As global temperatures rise, Arctic ice is steadily shrinking, opening up new shipping lanes, potential oil fields and border conflicts. Now, the National Geospatial-Intelligence Agency—the government organization that creates maps for the American military and intelligence agencies—has declassified a series of maps that show exactly how melting icebergs are directly affecting global politics.
Though these maps won't help you navigate highways, they show the changing geopolitics in the Arctic like shipping routes and borders—even highlighting borders that remain under dispute, Greg Miller writes for Wired. Governments with access to the Arctic Ocean have long eyed the resources believed to be buried beneath the northern seas. The newly-released maps show how these countries are divvying up waters that until recently were almost impossible to navigate, writes Miller.
“This is meant to be a tool for better decision making,” NGA official Donald Kerr tells Miller. The NGA released these maps at a time when countries like the United States, China and Russia are scrambling to claim resource-rich regions of the increasingly ice-free Arctic.
In September, the Pentagon announced that it was tracking five Chinese warships traveling through the Arctic for the first time as the Office of the Director of National Intelligence convened a meeting of Arctic intelligence analysts, Brian Bennett and W.J. Hennigan report for the L.A. Times. U.S. officials are also concerned by Russia’s plans to expand its Arctic military forces, which include reopening 10 Soviet-era bases in the Arctic circle and building four new nuclear submarines to augment their northern fleet.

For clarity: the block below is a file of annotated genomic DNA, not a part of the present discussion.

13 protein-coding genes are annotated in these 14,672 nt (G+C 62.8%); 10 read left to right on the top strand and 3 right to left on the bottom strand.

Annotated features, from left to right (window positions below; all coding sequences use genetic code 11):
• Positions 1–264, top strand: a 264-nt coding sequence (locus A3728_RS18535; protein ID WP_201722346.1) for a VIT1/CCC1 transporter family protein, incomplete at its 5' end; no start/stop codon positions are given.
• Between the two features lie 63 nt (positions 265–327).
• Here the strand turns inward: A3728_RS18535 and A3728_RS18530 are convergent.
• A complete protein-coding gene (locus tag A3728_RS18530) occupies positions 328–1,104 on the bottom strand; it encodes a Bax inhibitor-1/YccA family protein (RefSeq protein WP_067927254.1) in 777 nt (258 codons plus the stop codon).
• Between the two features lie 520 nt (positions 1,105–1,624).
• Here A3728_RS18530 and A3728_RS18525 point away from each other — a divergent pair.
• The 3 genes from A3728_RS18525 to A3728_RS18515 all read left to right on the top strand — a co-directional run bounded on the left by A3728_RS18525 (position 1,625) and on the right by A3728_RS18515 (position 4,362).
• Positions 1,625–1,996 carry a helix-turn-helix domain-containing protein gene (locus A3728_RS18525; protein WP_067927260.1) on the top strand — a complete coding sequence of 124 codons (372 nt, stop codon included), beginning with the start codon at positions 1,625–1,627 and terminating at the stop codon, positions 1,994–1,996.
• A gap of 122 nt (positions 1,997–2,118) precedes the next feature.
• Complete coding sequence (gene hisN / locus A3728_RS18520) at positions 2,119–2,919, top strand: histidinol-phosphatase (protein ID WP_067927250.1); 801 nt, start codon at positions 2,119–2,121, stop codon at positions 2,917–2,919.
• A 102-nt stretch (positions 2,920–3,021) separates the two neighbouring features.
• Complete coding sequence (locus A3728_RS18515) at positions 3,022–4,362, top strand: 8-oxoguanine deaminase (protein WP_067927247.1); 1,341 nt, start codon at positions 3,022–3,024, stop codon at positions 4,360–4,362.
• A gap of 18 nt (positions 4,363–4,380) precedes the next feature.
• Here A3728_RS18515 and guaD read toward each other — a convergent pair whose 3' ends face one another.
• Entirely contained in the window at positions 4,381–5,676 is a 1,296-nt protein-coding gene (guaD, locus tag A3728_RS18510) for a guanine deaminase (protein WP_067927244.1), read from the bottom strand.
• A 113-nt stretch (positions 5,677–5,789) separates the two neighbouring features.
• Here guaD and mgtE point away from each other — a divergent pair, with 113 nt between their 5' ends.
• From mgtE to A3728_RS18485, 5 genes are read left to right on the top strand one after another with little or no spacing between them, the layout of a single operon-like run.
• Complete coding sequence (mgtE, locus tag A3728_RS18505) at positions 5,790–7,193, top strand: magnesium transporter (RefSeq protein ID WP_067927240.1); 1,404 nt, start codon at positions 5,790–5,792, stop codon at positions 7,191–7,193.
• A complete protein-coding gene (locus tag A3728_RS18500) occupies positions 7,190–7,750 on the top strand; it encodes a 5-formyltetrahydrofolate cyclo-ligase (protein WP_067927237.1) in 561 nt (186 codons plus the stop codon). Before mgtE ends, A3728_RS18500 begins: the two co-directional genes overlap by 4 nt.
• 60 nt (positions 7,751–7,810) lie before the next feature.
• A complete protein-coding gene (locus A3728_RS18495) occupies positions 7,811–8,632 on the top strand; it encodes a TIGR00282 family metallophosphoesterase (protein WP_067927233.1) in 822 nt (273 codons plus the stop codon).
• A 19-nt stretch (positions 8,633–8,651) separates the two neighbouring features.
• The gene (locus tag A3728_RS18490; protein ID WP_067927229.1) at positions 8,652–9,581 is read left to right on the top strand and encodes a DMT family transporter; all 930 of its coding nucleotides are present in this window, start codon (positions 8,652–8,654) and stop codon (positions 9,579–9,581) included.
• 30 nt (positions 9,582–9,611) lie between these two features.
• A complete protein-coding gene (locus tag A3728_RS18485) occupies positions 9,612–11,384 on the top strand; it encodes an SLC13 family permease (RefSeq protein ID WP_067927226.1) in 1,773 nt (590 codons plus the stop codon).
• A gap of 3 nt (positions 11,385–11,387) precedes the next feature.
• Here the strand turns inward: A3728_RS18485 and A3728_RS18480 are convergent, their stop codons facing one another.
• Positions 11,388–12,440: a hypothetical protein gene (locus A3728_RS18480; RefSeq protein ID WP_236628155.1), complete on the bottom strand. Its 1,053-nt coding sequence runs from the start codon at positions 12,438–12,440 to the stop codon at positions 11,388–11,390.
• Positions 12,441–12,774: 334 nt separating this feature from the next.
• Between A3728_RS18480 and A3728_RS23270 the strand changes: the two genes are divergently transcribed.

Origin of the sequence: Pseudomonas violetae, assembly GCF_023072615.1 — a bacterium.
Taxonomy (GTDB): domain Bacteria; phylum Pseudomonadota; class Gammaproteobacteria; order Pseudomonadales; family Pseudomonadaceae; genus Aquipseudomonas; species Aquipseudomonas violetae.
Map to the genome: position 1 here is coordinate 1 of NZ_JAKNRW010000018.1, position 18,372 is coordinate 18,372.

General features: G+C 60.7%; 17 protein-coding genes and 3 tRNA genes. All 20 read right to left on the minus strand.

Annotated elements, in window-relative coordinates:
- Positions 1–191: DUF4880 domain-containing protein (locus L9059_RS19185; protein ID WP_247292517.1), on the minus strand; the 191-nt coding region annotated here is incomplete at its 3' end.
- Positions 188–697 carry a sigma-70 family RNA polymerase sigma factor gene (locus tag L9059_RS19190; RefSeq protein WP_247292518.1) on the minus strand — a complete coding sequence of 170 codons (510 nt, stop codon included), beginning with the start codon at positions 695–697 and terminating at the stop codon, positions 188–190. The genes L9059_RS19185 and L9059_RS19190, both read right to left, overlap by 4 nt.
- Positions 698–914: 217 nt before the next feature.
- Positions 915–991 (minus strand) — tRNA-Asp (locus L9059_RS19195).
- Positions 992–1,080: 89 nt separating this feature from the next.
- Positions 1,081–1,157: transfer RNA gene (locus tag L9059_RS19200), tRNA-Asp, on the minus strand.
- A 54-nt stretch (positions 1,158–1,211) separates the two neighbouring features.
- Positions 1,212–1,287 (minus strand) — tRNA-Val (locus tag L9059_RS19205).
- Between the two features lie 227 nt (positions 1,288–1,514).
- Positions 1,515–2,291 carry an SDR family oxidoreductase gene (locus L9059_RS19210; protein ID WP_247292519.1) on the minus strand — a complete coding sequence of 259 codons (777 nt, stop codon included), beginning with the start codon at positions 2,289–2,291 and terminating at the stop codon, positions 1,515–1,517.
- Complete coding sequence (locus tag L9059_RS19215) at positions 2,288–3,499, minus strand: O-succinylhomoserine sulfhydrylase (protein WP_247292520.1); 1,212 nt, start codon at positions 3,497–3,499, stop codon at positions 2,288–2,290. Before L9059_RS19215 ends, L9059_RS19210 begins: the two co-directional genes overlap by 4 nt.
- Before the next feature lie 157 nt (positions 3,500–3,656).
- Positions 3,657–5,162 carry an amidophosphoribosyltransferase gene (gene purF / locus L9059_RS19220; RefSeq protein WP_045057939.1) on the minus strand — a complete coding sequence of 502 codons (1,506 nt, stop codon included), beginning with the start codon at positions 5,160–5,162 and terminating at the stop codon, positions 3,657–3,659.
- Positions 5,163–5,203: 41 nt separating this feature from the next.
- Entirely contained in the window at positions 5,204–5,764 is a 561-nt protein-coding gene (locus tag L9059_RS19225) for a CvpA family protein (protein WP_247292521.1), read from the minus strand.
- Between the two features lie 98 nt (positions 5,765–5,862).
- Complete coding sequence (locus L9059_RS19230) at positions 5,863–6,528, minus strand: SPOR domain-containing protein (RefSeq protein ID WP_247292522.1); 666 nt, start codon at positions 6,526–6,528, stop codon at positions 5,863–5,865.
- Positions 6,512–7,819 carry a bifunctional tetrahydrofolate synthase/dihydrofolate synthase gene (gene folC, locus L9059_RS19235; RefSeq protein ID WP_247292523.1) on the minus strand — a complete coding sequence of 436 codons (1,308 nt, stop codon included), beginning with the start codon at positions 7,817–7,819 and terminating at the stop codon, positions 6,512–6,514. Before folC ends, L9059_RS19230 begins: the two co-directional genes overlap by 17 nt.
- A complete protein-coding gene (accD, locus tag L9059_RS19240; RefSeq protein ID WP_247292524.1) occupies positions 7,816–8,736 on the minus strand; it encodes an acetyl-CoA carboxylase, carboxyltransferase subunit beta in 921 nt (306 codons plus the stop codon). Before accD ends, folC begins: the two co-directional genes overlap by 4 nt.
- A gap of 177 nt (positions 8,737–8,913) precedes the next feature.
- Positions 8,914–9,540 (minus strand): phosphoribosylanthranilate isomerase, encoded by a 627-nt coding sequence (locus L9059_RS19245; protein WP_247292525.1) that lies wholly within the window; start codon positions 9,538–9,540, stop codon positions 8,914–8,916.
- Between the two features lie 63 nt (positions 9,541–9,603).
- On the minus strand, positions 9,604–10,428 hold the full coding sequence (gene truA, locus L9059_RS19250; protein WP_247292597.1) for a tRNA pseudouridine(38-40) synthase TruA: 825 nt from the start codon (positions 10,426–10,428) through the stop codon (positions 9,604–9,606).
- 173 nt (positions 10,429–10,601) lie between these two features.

"We're not storming into the Arctic or anything; it's not a crisis," Scott Harper, chief of the Office of Naval Research’s Arctic Program tells Bennet and Hennigan. "But we're doing research that will determine how our systems will work properly if and when we do."
In the meantime, NGA officials say that the agency will continue updating its public maps with new information, including expanding terrain mapping from parts of Alaska to the entire Arctic. As the planet continues to get warmer and wetter, the NGA’s Arctic maps might affect global politics sooner than you might think.